1. In the opening paragraph, the writer lays out a many-faceted thesis, the gist of which is that images of ethnic groups in magazines reflect the economic and social changes of the last century, changes characterized by conflicting attitudes about ethnicity and the relation between ethnicity and the American mainstream.

  2. To place the depiction of ethnic groups within the broad story of the rise of advertising and its causes.

  3. The subservient Negro; the Noble Savage; the colorful foreigner. ISR.

  4. It may not have relied as much on the pictorial evidence; it may have used less accessible (more professionally-directed) diction, and more scholarly references. An op-ed piece implies a more popular audience than an exhibition, and might be written in simpler English.

  5. She offers examples organized by chronology and type. Her transitions underscore the chronological development, while also using helpful linking words: “An advertisement . . . reveals another way . . .” (par.6).

  6. USR

  7. Literary images are not often as succinct, or as “graphic” as visual images, especially those in advertising. Advertising, as the writer says, necessitates simplification. Literature aims at the greater complexity and ambiguity of life. The image of Jim in Mark Twain’s Huckleberry Finn, for example, is made up of a complex of actions and events, not just one snap-shot. And to this day opinions vary as to how Jim should be viewed—as a portrait in depth, or as a stereotype.

  8. In three ways: first, the conclusion brings us to the present, ending the chronological sequence; second, it brings the story full circle, from the targeting of whites only to the targeting of ethnic groups as well; and finally, it notes the complex implications and conflicts of the present state of affairs, as compared with the past.

How Do We Find the Student in a World of Academic Gymnasts and Worker Ants?” by James T. Baker

Teaching Approaches: Introducing the Essay
Baker's essay lets students eavesdrop on teachers talking among themselves, and so gives students a glimpse of what teachers see when they look at students. Consequently, this is a good essay to use if you want to get right down into the base discussion of what actually goes on within the polite structures of higher education. Just as there can be a war between the sexes, so there can be a war between teachers and students. And so why not, by means of Baker's good-humored essay, talk about it and get it into the open as part of the classroom experience?
To set your students' minds at rest, or to demonstrate just how far you're willing to go, begin by asking your students to turn the tables on Baker. Ask them to take a few minutes of class time to write down some stereotypes, affectionate or malicious, of teachers. (Or you could do this at the blackboard, or this could be done by students in groups.)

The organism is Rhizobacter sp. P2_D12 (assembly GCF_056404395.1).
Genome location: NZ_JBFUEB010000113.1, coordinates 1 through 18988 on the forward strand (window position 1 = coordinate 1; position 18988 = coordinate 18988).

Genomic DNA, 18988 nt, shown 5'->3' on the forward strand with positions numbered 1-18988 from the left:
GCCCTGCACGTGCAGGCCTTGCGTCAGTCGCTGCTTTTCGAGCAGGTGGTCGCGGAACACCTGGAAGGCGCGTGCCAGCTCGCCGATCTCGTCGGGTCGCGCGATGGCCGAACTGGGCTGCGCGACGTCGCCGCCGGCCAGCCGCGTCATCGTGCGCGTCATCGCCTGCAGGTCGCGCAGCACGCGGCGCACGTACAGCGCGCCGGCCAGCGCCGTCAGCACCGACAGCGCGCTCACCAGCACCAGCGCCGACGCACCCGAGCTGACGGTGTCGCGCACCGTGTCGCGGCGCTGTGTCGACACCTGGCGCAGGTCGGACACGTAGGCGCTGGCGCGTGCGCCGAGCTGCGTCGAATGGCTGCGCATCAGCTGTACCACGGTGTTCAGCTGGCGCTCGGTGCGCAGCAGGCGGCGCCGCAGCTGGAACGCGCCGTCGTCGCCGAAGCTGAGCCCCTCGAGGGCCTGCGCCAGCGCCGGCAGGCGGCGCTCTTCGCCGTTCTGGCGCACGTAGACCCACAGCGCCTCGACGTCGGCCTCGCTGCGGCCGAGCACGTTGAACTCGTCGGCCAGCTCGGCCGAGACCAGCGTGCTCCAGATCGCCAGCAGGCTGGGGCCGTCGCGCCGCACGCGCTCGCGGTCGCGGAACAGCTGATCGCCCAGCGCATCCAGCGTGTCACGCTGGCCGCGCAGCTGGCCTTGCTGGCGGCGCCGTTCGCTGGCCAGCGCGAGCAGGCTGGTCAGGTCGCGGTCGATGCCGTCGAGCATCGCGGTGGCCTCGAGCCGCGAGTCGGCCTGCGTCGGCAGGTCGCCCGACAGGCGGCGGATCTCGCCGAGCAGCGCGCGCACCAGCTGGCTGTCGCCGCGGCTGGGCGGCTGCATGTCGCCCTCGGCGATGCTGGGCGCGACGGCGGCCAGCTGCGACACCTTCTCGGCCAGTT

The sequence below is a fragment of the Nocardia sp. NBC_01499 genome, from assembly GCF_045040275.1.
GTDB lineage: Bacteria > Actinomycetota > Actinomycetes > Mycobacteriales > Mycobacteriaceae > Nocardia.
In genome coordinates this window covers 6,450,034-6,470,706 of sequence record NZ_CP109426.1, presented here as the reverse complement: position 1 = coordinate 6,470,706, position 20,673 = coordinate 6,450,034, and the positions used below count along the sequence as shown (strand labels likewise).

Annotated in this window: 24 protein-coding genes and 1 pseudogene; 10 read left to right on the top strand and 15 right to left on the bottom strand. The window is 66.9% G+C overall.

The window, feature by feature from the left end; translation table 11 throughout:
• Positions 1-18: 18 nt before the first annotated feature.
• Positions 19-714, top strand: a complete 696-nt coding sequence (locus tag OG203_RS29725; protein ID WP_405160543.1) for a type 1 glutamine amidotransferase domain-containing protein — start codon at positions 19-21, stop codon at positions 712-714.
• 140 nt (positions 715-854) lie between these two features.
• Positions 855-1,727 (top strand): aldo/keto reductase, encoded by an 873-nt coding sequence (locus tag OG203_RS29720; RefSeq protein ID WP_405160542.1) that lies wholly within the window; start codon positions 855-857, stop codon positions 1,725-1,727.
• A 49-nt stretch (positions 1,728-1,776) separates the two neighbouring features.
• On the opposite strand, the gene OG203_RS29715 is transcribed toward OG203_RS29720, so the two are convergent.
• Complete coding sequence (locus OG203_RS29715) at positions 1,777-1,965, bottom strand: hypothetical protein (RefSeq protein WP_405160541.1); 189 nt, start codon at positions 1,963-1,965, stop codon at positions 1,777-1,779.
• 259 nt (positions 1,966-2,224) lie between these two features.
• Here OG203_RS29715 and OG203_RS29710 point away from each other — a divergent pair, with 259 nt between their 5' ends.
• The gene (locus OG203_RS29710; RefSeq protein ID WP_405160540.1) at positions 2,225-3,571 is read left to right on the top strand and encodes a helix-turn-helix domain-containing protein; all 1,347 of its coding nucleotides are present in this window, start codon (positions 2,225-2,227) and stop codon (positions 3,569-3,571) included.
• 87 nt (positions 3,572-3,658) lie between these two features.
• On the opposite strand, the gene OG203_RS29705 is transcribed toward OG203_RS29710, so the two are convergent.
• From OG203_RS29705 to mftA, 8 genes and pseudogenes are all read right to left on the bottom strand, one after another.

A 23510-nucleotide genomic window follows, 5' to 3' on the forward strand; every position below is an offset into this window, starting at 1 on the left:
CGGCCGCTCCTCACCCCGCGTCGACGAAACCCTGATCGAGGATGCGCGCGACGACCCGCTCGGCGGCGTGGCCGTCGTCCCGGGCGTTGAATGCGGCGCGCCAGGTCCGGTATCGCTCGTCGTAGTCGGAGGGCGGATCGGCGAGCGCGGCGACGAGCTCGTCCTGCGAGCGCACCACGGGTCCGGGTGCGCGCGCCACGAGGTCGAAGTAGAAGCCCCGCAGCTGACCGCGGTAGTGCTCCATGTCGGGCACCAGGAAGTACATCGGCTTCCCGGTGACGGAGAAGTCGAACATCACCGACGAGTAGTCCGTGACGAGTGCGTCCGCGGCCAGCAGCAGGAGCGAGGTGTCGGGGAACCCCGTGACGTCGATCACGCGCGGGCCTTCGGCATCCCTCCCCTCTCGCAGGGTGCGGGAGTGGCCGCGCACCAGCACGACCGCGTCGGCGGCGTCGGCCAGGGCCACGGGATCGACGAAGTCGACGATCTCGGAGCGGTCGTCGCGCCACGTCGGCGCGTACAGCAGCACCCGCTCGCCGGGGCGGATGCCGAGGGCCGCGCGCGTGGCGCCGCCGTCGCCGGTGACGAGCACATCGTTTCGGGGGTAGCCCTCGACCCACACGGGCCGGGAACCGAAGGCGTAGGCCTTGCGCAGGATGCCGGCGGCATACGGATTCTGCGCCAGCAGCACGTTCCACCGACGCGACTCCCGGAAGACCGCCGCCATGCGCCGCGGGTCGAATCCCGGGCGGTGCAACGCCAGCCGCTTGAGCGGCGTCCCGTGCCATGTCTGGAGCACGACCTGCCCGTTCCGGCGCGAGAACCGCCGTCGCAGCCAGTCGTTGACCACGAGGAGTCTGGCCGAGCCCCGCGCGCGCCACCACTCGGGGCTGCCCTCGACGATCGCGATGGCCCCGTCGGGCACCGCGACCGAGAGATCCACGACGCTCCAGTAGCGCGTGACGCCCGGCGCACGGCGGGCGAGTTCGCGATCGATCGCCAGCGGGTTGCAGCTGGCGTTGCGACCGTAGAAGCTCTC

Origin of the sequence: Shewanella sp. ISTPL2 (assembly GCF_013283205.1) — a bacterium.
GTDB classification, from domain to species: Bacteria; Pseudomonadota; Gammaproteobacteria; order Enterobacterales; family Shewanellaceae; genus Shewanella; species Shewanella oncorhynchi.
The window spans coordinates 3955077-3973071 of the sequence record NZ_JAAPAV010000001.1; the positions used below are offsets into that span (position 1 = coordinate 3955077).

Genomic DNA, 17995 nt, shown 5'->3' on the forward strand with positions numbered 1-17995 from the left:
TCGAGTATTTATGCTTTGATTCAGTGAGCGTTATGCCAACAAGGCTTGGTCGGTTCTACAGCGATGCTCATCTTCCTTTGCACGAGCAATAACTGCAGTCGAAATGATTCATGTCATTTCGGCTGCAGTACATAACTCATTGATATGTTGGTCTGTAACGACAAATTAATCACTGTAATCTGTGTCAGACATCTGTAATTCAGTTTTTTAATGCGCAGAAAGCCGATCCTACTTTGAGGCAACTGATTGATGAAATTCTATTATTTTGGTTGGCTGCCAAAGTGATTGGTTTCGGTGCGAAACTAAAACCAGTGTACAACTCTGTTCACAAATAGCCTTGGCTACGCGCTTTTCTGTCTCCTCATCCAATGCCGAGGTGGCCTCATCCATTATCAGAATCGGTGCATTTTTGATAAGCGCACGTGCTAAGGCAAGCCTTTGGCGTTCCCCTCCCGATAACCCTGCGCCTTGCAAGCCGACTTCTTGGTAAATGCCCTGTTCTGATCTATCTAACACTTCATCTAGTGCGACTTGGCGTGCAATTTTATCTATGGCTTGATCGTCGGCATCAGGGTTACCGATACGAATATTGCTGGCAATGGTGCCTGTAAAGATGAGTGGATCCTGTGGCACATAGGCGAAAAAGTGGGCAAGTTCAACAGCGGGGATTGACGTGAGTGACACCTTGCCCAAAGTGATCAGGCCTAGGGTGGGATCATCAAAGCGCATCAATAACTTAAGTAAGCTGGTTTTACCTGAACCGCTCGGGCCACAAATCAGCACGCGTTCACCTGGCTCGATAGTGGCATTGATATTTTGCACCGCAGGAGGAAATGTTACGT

Since Baker's essay appeared in the Chronicle of Higher Education, and expected an audience of professors and not students, your students' portraits should assume a student audience, and be written within the world of reference, and in the language, of students.
You can use the occasion to point out once more that different situations require different manners and decorum, in life as in writing.
The collection of student stereotypes can serve as the start of a discussion of what students expect from teachers as compared to what they often find; as well as, finally, a discussion of what students ought to expect both from teachers and from themselves if true learning is to occur.
Reading the Essay
What do students think of France's and Hutchins' notions of teaching and education? Is this the kind of teaching and the kind of education that they seek?
Why does Baker put the odd locution "personhoods" in quotation marks? What is implied by this "word" (see question 5 in Understanding the Writer's Techniques)?
Is there something wrong with majoring in accounting? Is the notion of a "Good Time" Charlie accountant shared by many students?
Each of Baker's miniatures contains an unhappy ending. Are we to conclude that Baker thinks that most of his students will come to a bad end?
What do students think of Baker's conclusion--is it unintentionally condescending? Does the contrast between the terrible banality of his stereotypes and the delicate genuineness of his one true student suggest a failure of sympathy on Baker's part? Or has he captured something to which we all aspire but rarely achieve?
Building Vocabulary
1. a. a person who is tired from all the "combat" of being an academician

b. the seven-year itch is the reputed urge that men get to have extramarital affairs every seven years; seven years is also the time span between academic sabbatical leaves

c. become completely overwhelmed by facial acne

d. make himself physically and mentally exhausted

e. making a big deal about finding professors with leftist politics